More than 13.8 million pre-election ballots have been cast in 44 states ahead of the 2022 midterms, according to data from election officials. With several competitive statewide races less than two weeks away, Florida has the largest number of pre-election ballots cast, at more than 1.9 million. Texas, California and Georgia each have also seen more than 1 million ballots cast. Senate control is still up for grabs while conditions are ripe for Republicans to win the House of Representatives. The GOP only needs a net gain of five seats to win the chamber and could get there by picking up seats in districts that former President Trump won in 2020, plus others that shifted closer toward the Republican party in redistricting.

To help plan your vote, CNN has gathered the deadlines for early in-person voting, absentee/mail-in voting and for voter registration in each of the 50 states leading up to Election Day on November 8. Find out how and when to vote in your state here.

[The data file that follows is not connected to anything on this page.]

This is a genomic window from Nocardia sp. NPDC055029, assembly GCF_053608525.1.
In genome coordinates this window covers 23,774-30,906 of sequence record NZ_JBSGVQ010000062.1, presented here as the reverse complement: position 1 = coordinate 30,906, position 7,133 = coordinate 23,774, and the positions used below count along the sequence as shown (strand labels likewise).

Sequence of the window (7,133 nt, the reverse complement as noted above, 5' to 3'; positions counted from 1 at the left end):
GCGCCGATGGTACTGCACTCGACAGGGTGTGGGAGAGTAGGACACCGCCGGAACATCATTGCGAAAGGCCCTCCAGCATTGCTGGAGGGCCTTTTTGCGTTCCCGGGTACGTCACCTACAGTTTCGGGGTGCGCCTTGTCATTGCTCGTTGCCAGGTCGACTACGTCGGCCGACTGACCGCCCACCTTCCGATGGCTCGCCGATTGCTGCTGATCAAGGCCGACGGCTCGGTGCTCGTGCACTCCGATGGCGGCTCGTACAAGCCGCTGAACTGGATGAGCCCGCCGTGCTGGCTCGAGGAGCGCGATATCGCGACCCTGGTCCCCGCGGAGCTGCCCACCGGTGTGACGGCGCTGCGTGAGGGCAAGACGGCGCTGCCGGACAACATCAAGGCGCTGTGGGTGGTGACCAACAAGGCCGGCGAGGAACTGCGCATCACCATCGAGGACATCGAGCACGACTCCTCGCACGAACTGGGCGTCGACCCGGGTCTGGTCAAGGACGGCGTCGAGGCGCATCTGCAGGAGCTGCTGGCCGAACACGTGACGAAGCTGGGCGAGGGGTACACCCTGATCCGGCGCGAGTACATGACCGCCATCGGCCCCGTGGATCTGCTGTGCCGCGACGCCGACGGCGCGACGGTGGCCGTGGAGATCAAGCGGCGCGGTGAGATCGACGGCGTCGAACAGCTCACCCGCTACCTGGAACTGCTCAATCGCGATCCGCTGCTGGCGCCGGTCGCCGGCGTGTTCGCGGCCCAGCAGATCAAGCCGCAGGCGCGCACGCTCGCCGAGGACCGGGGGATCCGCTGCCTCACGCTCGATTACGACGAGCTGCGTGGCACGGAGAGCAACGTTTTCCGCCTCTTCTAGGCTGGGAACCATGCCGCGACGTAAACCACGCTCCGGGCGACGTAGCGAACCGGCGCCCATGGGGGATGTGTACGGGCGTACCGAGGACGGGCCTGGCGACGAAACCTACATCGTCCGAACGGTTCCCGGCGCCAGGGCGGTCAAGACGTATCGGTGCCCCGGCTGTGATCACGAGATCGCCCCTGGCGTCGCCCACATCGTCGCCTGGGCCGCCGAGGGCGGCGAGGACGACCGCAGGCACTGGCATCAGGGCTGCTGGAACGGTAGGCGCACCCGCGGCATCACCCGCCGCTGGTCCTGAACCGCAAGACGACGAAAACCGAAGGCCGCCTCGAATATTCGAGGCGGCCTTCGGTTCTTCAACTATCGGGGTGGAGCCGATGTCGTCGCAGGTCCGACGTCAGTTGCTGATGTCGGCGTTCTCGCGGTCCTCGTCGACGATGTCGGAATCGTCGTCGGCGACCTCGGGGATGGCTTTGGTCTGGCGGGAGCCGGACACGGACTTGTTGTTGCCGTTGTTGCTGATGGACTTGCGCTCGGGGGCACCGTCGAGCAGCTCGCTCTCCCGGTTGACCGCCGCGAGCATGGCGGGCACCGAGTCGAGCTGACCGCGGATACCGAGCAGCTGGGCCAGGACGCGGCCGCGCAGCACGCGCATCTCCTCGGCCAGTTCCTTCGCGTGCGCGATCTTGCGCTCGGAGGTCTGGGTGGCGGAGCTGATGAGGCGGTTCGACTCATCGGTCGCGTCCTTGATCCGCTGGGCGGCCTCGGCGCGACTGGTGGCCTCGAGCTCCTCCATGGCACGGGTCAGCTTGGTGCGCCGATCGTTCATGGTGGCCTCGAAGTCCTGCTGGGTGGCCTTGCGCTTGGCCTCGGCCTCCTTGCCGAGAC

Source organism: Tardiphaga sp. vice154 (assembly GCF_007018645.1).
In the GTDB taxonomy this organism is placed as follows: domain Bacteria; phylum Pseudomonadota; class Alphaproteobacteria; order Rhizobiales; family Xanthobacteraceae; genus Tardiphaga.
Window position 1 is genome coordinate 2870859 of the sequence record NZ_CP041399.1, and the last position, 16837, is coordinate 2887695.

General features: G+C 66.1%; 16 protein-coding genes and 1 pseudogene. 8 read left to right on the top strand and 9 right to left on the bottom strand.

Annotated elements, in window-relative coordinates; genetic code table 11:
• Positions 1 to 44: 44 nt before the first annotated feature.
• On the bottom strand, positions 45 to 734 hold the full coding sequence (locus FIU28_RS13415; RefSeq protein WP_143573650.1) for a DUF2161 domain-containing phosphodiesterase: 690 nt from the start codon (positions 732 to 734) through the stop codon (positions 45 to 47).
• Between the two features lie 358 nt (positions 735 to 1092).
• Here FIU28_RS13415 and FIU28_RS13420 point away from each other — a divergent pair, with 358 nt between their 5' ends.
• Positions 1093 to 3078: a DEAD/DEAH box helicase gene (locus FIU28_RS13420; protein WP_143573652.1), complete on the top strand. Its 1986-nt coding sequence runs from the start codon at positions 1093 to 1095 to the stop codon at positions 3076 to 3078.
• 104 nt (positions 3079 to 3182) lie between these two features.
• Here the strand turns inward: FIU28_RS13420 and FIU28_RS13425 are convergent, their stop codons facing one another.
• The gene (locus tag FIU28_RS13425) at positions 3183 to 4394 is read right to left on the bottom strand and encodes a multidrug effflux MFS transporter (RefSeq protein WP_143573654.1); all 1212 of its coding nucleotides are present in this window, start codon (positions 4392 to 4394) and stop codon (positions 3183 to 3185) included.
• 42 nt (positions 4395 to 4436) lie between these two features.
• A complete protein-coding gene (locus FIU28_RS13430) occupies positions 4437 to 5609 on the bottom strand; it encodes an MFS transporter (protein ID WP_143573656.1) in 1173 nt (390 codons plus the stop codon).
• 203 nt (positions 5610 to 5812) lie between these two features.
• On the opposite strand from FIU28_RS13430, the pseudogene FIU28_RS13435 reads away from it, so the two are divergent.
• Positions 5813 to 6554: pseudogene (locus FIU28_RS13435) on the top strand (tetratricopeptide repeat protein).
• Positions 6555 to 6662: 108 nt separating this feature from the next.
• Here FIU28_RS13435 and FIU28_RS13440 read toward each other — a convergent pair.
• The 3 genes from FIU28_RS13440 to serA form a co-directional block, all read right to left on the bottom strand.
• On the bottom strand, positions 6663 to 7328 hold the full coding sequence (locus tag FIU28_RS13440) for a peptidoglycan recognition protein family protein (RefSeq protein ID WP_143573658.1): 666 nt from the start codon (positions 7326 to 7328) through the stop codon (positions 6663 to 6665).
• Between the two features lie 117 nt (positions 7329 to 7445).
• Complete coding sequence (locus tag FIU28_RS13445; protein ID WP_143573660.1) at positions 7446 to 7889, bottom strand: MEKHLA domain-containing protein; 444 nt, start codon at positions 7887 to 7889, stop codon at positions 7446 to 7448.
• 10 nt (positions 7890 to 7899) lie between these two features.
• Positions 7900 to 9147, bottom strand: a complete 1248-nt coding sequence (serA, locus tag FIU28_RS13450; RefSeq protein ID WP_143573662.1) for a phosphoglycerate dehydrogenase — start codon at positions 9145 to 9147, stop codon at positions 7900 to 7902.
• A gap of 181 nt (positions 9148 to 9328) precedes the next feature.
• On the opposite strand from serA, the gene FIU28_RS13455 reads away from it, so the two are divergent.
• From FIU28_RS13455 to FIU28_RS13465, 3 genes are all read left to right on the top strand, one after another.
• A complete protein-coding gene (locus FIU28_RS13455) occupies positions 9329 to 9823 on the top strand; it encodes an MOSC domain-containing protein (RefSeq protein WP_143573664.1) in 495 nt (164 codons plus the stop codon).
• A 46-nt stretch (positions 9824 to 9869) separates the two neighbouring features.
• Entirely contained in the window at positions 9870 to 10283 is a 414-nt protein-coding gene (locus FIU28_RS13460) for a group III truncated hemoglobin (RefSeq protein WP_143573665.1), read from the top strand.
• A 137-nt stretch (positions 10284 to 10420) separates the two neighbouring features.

3. Trump’s taxes

An appeals court has cleared the way for the IRS to turn over Donald Trump’s tax returns to the House Ways and Means Committee. The case is one of several long-running lawsuits where the Democratic-led House is trying to access years of financial records related to Trump, especially his tax returns. “We’ve waited long enough — we must begin our oversight of the IRS’s mandatory presidential audit program as soon as possible,” the committee chairman, Massachusetts Democratic Rep. Richard Neal, said in a statement, adding that Trump “tried to delay the inevitable.” The Supreme Court could still intervene if Trump appeals.

4. Mortgage rates